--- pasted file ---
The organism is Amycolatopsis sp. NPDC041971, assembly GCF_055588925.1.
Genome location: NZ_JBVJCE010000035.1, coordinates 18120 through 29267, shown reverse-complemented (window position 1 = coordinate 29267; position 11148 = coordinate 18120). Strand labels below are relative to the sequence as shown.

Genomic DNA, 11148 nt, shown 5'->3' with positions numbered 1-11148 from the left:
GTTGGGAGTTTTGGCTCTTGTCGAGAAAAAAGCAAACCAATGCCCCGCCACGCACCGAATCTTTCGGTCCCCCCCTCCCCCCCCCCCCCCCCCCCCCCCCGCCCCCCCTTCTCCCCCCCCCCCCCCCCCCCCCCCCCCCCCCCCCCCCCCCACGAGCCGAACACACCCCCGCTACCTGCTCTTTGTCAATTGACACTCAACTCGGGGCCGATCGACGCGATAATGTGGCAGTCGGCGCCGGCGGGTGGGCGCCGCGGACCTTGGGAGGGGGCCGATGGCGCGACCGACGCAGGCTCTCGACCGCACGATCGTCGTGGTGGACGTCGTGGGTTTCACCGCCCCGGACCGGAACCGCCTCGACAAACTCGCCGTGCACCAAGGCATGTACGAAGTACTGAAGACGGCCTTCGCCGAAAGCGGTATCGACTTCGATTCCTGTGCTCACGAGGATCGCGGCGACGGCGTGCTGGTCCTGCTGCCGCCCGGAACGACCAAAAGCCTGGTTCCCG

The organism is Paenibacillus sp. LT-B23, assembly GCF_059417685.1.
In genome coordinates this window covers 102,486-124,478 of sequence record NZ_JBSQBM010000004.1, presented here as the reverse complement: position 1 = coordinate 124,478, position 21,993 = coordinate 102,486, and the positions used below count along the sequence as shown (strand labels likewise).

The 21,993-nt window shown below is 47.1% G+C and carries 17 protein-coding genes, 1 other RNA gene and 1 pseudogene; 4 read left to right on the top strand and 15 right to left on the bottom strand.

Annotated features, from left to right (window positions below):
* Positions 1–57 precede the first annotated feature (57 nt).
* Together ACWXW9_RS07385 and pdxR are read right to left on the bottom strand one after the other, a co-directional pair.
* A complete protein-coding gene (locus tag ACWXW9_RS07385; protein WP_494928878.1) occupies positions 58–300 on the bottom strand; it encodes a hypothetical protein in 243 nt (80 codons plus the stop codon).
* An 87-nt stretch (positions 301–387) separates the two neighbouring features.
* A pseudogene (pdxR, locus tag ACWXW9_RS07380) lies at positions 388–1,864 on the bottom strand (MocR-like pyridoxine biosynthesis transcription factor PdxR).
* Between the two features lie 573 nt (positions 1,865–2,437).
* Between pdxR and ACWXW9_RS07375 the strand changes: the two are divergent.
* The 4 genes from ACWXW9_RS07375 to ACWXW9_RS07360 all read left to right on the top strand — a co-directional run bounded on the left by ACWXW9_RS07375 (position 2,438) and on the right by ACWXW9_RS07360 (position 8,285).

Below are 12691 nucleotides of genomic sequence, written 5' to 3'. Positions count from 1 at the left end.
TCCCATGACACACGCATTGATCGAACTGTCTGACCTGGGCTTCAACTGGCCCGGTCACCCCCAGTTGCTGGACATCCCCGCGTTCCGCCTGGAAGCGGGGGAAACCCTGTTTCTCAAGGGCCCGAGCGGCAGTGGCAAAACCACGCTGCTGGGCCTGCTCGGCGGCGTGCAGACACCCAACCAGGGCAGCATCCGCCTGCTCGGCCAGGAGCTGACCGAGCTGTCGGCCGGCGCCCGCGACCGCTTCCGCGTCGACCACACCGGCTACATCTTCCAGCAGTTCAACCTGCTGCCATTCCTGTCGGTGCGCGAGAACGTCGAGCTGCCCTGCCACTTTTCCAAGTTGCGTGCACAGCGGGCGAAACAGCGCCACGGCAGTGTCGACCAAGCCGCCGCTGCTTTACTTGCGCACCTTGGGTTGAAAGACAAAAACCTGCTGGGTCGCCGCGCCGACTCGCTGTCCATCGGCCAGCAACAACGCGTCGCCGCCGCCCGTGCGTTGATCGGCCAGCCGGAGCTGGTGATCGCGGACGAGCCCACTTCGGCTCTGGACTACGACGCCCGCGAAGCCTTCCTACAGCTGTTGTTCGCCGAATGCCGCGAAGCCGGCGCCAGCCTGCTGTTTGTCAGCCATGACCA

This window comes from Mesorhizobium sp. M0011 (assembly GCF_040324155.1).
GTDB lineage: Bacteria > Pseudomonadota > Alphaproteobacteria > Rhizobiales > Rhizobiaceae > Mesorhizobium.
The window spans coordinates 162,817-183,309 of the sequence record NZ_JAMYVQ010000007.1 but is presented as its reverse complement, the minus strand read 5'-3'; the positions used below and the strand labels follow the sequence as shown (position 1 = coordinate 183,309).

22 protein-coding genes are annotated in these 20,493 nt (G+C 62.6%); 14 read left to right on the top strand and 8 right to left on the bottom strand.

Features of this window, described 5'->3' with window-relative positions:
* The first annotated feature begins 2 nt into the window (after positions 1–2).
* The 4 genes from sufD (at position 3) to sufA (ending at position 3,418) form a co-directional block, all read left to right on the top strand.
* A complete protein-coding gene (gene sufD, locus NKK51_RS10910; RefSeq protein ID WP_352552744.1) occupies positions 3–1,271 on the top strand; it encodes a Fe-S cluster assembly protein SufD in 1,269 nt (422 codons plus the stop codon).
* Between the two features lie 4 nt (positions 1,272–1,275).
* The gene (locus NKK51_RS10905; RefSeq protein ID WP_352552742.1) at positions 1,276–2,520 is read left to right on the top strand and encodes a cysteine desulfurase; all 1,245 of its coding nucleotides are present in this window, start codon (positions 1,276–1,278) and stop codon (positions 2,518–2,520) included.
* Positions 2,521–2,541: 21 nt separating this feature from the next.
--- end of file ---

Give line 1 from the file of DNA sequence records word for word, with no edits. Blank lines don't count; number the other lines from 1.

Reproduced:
The organism is Amycolatopsis sp. NPDC041971, assembly GCF_055588925.1.